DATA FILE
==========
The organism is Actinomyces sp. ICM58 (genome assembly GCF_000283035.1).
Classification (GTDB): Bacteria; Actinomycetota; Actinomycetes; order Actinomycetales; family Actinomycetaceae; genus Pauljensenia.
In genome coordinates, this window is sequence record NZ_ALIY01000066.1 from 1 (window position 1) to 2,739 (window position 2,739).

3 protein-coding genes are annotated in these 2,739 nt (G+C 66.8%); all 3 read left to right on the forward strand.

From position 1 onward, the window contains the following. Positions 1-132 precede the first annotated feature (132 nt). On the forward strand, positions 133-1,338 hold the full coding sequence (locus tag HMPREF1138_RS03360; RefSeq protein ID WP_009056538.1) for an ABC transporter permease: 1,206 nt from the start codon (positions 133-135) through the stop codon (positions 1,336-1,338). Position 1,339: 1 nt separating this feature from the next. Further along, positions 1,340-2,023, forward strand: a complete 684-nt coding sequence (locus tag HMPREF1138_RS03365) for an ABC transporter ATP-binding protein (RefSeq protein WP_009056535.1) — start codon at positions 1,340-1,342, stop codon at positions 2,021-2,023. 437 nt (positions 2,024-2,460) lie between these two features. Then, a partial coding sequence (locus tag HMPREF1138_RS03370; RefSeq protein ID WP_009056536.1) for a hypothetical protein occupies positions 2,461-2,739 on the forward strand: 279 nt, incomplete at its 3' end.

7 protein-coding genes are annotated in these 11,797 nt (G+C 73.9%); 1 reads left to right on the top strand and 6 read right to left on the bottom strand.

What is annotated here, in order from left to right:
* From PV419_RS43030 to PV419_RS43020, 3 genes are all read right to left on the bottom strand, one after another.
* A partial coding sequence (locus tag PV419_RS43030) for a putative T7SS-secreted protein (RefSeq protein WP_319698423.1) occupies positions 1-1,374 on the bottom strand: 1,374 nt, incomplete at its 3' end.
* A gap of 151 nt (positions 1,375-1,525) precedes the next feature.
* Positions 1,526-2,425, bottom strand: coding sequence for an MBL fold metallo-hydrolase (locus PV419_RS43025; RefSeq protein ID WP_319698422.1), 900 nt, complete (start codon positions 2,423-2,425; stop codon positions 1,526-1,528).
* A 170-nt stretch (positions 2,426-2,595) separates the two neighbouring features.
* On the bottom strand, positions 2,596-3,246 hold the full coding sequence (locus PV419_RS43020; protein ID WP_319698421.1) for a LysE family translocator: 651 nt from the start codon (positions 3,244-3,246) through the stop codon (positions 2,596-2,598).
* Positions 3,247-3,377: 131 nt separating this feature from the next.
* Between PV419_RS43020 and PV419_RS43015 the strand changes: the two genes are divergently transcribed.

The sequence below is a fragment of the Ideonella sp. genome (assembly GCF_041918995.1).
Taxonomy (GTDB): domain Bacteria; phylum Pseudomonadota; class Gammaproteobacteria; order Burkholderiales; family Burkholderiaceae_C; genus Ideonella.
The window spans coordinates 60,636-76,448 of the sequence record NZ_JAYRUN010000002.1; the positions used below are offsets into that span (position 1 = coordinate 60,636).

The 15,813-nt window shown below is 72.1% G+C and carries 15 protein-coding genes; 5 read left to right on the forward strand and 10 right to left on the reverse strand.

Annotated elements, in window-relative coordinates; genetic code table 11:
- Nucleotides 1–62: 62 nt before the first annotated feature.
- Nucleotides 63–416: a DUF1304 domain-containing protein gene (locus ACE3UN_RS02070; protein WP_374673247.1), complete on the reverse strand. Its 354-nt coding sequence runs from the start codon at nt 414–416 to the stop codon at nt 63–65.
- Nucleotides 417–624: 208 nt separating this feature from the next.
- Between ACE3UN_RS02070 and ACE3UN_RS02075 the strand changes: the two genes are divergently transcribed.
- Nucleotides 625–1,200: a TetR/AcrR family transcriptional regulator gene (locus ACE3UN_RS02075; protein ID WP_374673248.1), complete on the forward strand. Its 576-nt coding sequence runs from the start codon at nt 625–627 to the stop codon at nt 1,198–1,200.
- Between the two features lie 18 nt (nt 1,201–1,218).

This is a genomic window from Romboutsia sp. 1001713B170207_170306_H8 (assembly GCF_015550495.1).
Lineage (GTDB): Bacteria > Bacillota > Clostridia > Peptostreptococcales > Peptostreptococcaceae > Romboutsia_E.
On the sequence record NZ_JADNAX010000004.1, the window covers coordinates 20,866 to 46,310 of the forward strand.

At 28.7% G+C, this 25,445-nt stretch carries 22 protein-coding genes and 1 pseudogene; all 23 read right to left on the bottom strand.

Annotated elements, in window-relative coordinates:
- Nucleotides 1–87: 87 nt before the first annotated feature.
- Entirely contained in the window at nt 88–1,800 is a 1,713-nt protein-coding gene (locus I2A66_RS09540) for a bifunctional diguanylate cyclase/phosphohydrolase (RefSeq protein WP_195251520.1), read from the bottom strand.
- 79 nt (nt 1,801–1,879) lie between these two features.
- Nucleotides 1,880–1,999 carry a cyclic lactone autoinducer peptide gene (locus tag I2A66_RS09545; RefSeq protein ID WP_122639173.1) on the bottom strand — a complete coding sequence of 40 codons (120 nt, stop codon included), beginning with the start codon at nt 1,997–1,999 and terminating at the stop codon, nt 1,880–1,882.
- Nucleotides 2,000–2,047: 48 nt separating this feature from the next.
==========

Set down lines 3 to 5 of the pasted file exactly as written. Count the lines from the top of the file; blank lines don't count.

In genome coordinates, this window is sequence record NZ_ALIY01000066.1 from 1 (window position 1) to 2,739 (window position 2,739).

3 protein-coding genes are annotated in these 2,739 nt (G+C 66.8%); all 3 read left to right on the forward strand.

From position 1 onward, the window contains the following. Positions 1-132 precede the first annotated feature (132 nt). On the forward strand, positions 133-1,338 hold the full coding sequence (locus tag HMPREF1138_RS03360; RefSeq protein ID WP_009056538.1) for an ABC transporter permease: 1,206 nt from the start codon (positions 133-135) through the stop codon (positions 1,336-1,338). Position 1,339: 1 nt separating this feature from the next. Further along, positions 1,340-2,023, forward strand: a complete 684-nt coding sequence (locus tag HMPREF1138_RS03365) for an ABC transporter ATP-binding protein (RefSeq protein WP_009056535.1) — start codon at positions 1,340-1,342, stop codon at positions 2,021-2,023. 437 nt (positions 2,024-2,460) lie between these two features. Then, a partial coding sequence (locus tag HMPREF1138_RS03370; RefSeq protein ID WP_009056536.1) for a hypothetical protein occupies positions 2,461-2,739 on the forward strand: 279 nt, incomplete at its 3' end.